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35th World Aids Day

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Thursday 30 November 2023

Tomorrow (Friday 1st December 2023) marks the 35th World AIDS Day, with this year's theme being 'Remember and Commit'.

The first World AIDS Day took place in 1988, providing a platform to raise awareness about HIV/AIDS.

Dr Nicola Brink, Lead HIV Clinician and Director of Public Health, said:

'Participating in World AIDS Day is important for the Bailiwick. Over the past 35 years, there has been significant progress in addressing HIV/AIDS. People living with HIV in the Bailiwick have benefitted from advances in medical research, increased access to treatment and prevention, and a broader understanding of the virus. We now manage HIV as a long-term health condition that is easily manageable with the appropriate treatment. People living with HIV and on treatment can therefore expect to live a normal lifespan.

'One of the most important ways of enabling people living with HIV to enjoy a healthy and happy life is to ensure access to effective treatment alongside all of us committing to tackling the stigma associated with living with HIV. So, we need to know our facts.'  

HIV - Know your facts:

  1. Undetectable = UntransmissibleHIV treatment effectively reduces the amount of the virus in the body to the point where it cannot be detected. This means that people who are on effective HIV treatment with an undetectable viral load cannot pass HIV on during sex. The science is clear. Undetectable = Untransmissible. U=U.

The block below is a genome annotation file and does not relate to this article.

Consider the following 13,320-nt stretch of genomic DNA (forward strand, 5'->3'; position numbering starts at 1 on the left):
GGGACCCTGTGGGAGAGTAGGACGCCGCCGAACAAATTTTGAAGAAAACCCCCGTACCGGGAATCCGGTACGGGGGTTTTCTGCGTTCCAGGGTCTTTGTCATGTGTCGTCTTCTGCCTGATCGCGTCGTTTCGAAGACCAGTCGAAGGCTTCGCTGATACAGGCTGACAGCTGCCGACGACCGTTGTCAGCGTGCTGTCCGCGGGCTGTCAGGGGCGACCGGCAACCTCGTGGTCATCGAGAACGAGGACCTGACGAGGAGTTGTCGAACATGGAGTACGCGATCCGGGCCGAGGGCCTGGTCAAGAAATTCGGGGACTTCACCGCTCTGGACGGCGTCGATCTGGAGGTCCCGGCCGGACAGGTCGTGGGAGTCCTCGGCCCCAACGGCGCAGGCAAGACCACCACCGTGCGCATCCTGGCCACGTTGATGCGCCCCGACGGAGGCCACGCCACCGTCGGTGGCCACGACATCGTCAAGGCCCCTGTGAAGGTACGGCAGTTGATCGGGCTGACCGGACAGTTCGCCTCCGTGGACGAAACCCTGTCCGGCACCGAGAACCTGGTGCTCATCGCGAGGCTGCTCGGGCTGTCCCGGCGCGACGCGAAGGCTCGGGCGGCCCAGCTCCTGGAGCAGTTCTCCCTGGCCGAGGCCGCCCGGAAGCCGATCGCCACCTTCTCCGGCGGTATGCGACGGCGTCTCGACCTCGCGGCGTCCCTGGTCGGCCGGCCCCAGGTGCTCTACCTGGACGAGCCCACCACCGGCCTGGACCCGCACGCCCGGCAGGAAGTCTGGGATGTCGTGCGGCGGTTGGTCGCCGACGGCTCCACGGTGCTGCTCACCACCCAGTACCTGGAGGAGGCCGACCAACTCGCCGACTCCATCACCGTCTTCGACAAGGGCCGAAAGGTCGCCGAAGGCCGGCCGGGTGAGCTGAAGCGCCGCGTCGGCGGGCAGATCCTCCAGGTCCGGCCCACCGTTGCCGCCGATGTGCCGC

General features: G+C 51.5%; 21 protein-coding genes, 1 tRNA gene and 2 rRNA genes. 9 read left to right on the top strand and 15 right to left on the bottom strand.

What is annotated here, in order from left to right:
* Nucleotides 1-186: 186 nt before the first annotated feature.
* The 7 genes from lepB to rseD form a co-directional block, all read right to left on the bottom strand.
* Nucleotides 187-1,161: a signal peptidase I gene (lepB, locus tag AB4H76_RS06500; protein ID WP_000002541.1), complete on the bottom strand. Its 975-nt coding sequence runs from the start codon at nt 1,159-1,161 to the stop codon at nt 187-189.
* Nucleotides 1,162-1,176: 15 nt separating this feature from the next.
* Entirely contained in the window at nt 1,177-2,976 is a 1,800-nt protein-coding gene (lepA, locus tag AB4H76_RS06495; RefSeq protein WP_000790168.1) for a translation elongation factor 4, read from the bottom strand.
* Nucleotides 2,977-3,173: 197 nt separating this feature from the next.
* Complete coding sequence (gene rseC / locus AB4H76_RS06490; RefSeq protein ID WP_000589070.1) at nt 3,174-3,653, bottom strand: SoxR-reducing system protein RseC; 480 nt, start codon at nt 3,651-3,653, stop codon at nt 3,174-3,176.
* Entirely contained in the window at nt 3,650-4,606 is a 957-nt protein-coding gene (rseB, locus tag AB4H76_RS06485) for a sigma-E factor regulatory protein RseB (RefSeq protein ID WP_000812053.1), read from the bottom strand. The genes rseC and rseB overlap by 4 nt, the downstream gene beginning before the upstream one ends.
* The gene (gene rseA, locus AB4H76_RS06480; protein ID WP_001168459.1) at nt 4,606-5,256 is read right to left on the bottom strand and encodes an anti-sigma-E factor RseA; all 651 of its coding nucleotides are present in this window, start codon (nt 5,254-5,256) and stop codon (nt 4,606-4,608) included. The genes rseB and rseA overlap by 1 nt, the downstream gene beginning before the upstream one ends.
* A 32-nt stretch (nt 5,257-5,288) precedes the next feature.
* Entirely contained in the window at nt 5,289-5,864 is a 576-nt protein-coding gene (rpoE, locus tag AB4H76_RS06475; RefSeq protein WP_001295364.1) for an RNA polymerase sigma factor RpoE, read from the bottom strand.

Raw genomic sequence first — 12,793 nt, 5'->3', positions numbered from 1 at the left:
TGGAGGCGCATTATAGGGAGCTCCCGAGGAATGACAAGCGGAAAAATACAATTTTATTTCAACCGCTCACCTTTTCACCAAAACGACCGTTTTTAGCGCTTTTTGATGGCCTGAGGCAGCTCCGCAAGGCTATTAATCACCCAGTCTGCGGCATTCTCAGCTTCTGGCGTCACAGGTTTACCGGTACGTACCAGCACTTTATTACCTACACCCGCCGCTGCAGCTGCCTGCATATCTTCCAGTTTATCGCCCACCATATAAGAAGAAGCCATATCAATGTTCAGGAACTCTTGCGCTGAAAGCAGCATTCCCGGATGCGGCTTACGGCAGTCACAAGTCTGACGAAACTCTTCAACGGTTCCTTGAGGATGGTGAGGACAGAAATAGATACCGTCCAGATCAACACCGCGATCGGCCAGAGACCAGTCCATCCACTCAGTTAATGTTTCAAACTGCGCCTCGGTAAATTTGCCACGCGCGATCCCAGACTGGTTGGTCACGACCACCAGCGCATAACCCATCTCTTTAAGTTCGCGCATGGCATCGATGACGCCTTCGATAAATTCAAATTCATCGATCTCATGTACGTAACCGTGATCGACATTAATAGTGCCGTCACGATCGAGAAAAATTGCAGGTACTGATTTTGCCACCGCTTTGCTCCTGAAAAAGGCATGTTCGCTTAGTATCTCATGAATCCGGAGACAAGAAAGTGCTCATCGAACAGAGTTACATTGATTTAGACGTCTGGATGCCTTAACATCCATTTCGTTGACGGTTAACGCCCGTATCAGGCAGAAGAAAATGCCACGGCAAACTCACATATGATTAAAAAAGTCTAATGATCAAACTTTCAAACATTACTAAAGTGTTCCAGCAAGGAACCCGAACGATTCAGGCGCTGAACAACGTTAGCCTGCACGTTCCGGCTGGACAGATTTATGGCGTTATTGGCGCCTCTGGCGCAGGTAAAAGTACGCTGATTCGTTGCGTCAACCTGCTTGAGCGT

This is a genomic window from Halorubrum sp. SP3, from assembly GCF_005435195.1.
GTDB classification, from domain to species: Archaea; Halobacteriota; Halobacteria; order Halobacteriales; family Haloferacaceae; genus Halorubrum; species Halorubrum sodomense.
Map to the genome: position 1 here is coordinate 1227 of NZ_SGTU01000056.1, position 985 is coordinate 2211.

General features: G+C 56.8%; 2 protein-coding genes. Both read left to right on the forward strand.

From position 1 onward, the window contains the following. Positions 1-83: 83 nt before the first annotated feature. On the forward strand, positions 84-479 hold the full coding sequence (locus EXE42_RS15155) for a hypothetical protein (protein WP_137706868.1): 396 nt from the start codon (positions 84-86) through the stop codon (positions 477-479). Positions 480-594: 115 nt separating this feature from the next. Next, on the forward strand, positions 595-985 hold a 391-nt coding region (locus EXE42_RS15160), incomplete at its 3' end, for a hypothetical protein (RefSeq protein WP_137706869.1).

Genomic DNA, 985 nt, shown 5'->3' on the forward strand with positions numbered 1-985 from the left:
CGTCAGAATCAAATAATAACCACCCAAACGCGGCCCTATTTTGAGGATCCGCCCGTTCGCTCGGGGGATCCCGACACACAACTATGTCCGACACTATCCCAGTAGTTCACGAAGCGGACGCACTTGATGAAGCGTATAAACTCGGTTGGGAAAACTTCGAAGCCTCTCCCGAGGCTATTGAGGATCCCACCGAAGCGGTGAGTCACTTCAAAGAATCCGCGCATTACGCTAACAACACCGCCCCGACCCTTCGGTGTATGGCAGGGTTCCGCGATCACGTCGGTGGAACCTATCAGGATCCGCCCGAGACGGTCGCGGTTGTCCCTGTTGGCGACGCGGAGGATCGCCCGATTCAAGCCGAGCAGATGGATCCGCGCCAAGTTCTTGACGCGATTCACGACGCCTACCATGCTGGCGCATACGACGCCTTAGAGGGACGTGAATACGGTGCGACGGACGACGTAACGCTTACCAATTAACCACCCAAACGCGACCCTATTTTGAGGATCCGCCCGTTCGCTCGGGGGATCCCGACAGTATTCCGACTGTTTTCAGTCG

2. The importance of early diagnosis: HIV infection has been transformed from a fatal to chronic life-long infection as a result of the introduction of effective antiretroviral therapy (ART) in the mid-1990s. Delayed HIV diagnosis is associated with an increased risk of AIDS and death. People diagnosed late have a tenfold increased risk of death within one year of HIV diagnosis compared to those diagnosed promptly. Late diagnosis also means that a person has remained unaware of their HIV status for many years, increasing the risk of onward transmission. Prompt HIV diagnosis therefore helps to prevent further HIV transmission events and provides earlier opportunities for partner notification and behaviour change counselling.

Dr Brink said:

'I believe that fear around HIV transmission can fuel HIV stigma, and that the U=U message is one of the most powerful ways in which HIV stigma will be defeated. I would therefore encourage everyone to consider the evidence and science around HIV transmission to help defeat the stigma surrounding HIV.'

Laura Brouard, Orchard Centre nurse, said :

'We are encouraging people to come forward and get tested. We have a free and confidential service available at the Orchard Centre and can be contacted by telephone 01481 227707, or via our social media sites. Early diagnosis of HIV saves lives and decreases the risk of transmission. Please do contact us and come for testing.'

Bailiwick Facts:

Currently there are 52 (20 females and 32 males) people living in the Bailiwick with HIV, all of whom are on treatment and most of whom are very healthy and leading productive and fulfilled lives thanks to advances in HIV care. The age range includes 27 people living with HIV under 50 years of age and 25 people 50 years and older. 

Information about the Orchard Centre:

The Orchard Centre is located within the Princess Elizabeth Hospital on level 2. Its opening times are:


8.30am-1pm and 2pm-7pm


8.30am-1pm and 2pm-7pm


8.30am-2pm (walk-in clinic available from midday-1.15pm)


8.30am-6pm (walk-in clinic available from midday-1.15pm)



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